Results seem to vary widely in the size of any organic benefit -- or whether there is a benefit at all. Mitchell's team spent three years looking at solids (a reflection of sugar) and antioxidants in fresh tomatoes and bell peppers. The organic tomatoes had higher levels of both solids and antioxidants than the conventional, but the bell peppers showed no differences, Mitchell said.
She's looking at spinach now, curious if a leaf will show the same results as a fruit.
So what does this mean?
The trend would seem to be great news for shoppers. It should mean that consumers are getting a nutritional bonus when they ante up the extra for organic, along with avoiding pesticides and contributing to a cleaner environment.
"No," says Mitchell. "It's just not that simple.
"You can't just figure you're getting more nutrients by buying organic tomatoes instead of conventional," she says.
Where the tomatoes were grown, what kind of tomatoes they are, how ripe they were when they were picked, if they were kept cool or not, and how long they've been in the store all affect nutrient levels.
"Variety is critically important," Mitchell says. Different varieties of tomatoes grown in the same area, in the same way, with the same handling and same amount of time on the shelf, will still vary in their nutrient levels simply based on their variety.
"The consumer doesn't have a clue, except for apples, what variety they're buying," Mitchell says. Yellow onions, for example, can be a dozen different varieties throughout the year.
UC Davis scientists have done any number of "market basket" studies -- comparing store-bought fruits and vegetables -- and "they've all failed miserably," says Mitchell. "It's very depressing."
A two-year study of market broccoli will never be published, she says, because good research proved impossible. "How do you make a comparison when the conventional broccoli is on ice and the organic isn't?"
Freshness has impact
Processing adds another wrinkle. Mitchell's team studied 10 tomato-based pasta sauces, half organic, half not, and "we saw really no difference." If the organic tomatoes had more nutrients to start with, the extra had disappeared by the time they hit the jar.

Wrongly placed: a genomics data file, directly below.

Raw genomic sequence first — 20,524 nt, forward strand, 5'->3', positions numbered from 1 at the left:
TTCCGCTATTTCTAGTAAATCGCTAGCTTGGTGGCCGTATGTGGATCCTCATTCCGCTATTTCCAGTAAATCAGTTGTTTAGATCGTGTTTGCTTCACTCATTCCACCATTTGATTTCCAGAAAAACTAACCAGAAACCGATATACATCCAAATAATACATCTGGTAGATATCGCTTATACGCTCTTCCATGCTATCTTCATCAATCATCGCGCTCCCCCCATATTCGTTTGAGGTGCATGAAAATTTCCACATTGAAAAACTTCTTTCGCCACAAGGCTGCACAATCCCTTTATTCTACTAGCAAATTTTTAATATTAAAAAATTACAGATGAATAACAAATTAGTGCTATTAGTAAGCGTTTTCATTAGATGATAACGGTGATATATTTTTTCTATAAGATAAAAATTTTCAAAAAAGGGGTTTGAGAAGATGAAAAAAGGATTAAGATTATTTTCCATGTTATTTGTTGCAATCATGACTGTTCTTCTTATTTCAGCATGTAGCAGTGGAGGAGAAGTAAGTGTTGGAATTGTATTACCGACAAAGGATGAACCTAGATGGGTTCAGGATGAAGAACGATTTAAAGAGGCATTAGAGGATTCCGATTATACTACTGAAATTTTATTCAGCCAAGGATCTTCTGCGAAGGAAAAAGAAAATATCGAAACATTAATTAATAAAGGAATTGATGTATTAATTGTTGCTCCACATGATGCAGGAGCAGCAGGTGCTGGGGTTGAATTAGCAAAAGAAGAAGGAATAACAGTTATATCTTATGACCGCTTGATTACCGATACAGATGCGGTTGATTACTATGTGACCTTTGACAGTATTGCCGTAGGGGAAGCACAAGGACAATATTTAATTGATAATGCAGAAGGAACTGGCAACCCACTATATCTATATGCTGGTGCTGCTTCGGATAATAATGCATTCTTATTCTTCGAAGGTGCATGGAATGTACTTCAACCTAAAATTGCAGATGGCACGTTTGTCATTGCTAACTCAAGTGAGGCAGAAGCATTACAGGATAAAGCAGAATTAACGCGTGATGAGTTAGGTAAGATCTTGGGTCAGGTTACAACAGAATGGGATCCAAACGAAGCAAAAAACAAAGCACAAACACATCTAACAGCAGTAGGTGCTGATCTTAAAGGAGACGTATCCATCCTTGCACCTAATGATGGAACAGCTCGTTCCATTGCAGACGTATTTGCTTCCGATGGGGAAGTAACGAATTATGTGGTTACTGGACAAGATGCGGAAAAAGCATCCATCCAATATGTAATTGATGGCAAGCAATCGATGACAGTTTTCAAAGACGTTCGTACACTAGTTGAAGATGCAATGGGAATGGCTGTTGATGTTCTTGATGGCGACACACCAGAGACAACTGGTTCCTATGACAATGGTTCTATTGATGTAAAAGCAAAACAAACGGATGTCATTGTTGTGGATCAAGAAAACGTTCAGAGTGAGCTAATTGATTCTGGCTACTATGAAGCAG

"I think we're losing a lot of nutrition in processed foods," she says.
When it comes to variety, whether it's corn, tomatoes or peaches, modern commercial crops have been bred for high yield, resistance to disease, long shelf life, uniform size and an attractive appearance -- anything but taste, or nutrition.
Mitchell says her recent tomato study showed that organic farming methods themselves -- using manure and compost instead of synthetic nitrogen fertilizers -- not only built healthier soil but pushed plants to produce more of their defense mechanisms, which are often antioxidants.
None of the recent research has been enough to get the U.S. Department of Agriculture to reconsider its stance that organic has nothing to do with nutrition. However, its counterpart in the United Kingdom, the Food Standards Agency, is taking another look at its official neutrality on the subject, according to the British press.
Nutritionist Marion Nestle, a professor at New York University and author of "What to Eat," says, "I'm still skeptical -- though there are so many reasons to buy organic." Among the reasons: much lower pesticide residues and healthier land.
Organic vs. conventional produce is such a hot research topic, and the financial stakes are so high on both sides, that this debate will only intensify.
Mitchell, for her part, says, "What I'd like to tell everyone is to grow food when you can, support local farm systems when you can, try to buy organic and, whatever you do, buy fresh and cook it yourself."